In response to the leaked files, WPATH president Marci Bowers released a statement that did not address concerns nor provide any support for the organization’s assertion that it is evidence-based. Instead, Bowers made a circular appeal to authority by stating that WPATH is “widely endorsed by major medical associations throughout the world.” In other words, WPATH is widely respected because it is widely respected.

Bowers wrote further, “We are the professionals who best know the medical needs of trans and gender diverse individuals. …The world is not flat. Gender, like genitalia, is represented by diversity.” Like the organization itself, Bowers’s statement is based on ideology, not science.

England will likely ban all youth medical transition treatments outside of research settings.

Mia Hughes’ report accompanying the WPATH Files describes other concerns regarding WPATH, including questions raised about the content of its most recent standards of care document. This document includes a chapter on eunuchs, defined as males who are “part of the gender diverse umbrella” and who “wish to eliminate masculine physical features, masculine genitals, or genital functioning” or have already done so. In short, WPATH believes that “eunuch” is a valid gender identity, that males who identify this way may benefit from castration, and that doctors should accommodate these requests.

Another concern expressed in Hughes’ report is that the new standards of care removed all suggested age requirements for medical and surgical treatments of trans-identified youth. Psychologist Amy Tishelman, lead author of the child section in the standards of care, didn’t even try to claim this change was based on research. Instead, Tishelman said the removal was for “legal and insurance” reasons. “We wanted there to be some clinician judgment without being at risk for being held in court for not sticking completely to these standards. So we did write them in a way, I think, so that there is leeway.” 

The Cass Review

Transgender Teen care was the focus of the recent Cass Report
The Cass Report was a watershed moment in the science of transgender care for youth

The Cass Review, commissioned four years ago by England’s National Health Service, is the most comprehensive review of youth gender medicine ever undertaken. Released on April 10, the findings peppered throughout its 388 pages are sobering: again and again, it decries the weak evidence underlying youth gender transition, the dearth of information regarding long-term outcomes of social and medical interventions, and the serious risk of major harm being done to our young people. 

 The Review notes the recent dramatic rise in transgender identification, particularly among young females, as well as the high rate of co-occurring conditions such as significant mental illness, autism, and trauma. Despite widespread claims that transition prevents suicide, the Review shows that these claims are unsupported by evidence. Further, it confirms that the guidelines developed by WPATH lack any scientific rigor. The review recommends a focus on holistic treatment for youth based on psychotherapy rather than experimental medical treatments.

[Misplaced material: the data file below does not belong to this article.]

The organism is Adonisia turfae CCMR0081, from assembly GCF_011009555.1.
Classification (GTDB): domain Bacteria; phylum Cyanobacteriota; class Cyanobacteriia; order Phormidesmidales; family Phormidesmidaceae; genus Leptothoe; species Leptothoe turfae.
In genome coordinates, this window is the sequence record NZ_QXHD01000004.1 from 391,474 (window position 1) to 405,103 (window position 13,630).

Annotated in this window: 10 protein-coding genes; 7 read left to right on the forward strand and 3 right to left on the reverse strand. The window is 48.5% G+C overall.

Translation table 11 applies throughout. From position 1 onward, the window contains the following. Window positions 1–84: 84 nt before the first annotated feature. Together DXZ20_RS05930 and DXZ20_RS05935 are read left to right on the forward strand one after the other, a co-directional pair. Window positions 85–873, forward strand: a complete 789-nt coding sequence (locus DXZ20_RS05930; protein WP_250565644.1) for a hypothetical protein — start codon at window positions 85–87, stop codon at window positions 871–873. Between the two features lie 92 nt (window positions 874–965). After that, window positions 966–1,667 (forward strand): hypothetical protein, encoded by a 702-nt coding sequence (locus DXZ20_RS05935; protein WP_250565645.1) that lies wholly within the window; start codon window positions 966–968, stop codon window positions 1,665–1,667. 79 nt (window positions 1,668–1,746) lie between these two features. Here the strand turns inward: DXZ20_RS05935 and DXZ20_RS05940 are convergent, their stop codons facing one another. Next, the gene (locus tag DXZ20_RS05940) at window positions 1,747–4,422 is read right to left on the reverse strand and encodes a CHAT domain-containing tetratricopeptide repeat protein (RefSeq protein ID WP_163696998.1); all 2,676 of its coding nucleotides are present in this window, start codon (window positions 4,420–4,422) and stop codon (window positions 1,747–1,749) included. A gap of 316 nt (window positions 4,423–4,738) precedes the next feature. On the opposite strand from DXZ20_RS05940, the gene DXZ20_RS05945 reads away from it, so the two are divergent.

They need thoughtful care that takes a holistic approach.

Following the release of the Cass Review, many individuals who for years have sounded the alarm about youth gender treatment—often being censored, bullied online, and even losing employment as a result—are feeling vindicated in their longstanding concerns. England will likely ban all youth medical transition treatments outside of research settings.

In addition to England, Scotland, Sweden, Norway, France, and Finland have all substantially curtailed these treatments and now recommend a “therapy first” approach for minors and young adults. Other European countries may be “rethinking” their transition-first approaches.

The question now is, will the WPATH Files and the Cass Review have any influence here in the United States? At this time, federal government agencies and the influential scientific bodies that currently endorse WPATH standards do not appear to be changing course and may even be doubling down. And why would they not, with the money rolling in? A recent research report affirmed that the incredible growth of medical treatments for gender-related distress represents a financial bonanza for clinicians and pharmaceutical companies. With growth rates of almost 12% per year, the report projected that transition surgeries alone will balloon to a five billion dollar annual market by 2030.

One ray of light recently appeared in Utah with the opening of a new clinic that explicitly focuses on non-medical approaches to gender-related distress. It appears to be the first clinic of its kind in the U.S. to have this exclusive focus. (This article’s co-author is one of its founders.)

Gender-questioning youth have been poorly served by the medical and mental health establishment for far too long. They need thoughtful care that takes a holistic approach. The WPATH Files and the Cass Review make it increasingly clear that medical transition treatments for these youth are unscientific, unethical, and often harmful. We feel a professional and moral responsibility to call for a halt to all “gender-affirmative” medical interventions on minors, which are simply not based on good evidence.

About the authors

Rebecca Taylor

Rebecca Taylor is a psychotherapist practicing in Sandy, Utah.

Jeff Bennion

Jeff Bennion is a marriage and family therapist practicing in Murray, Utah, and a co-founder of the Gender Harmony Institute.
On Key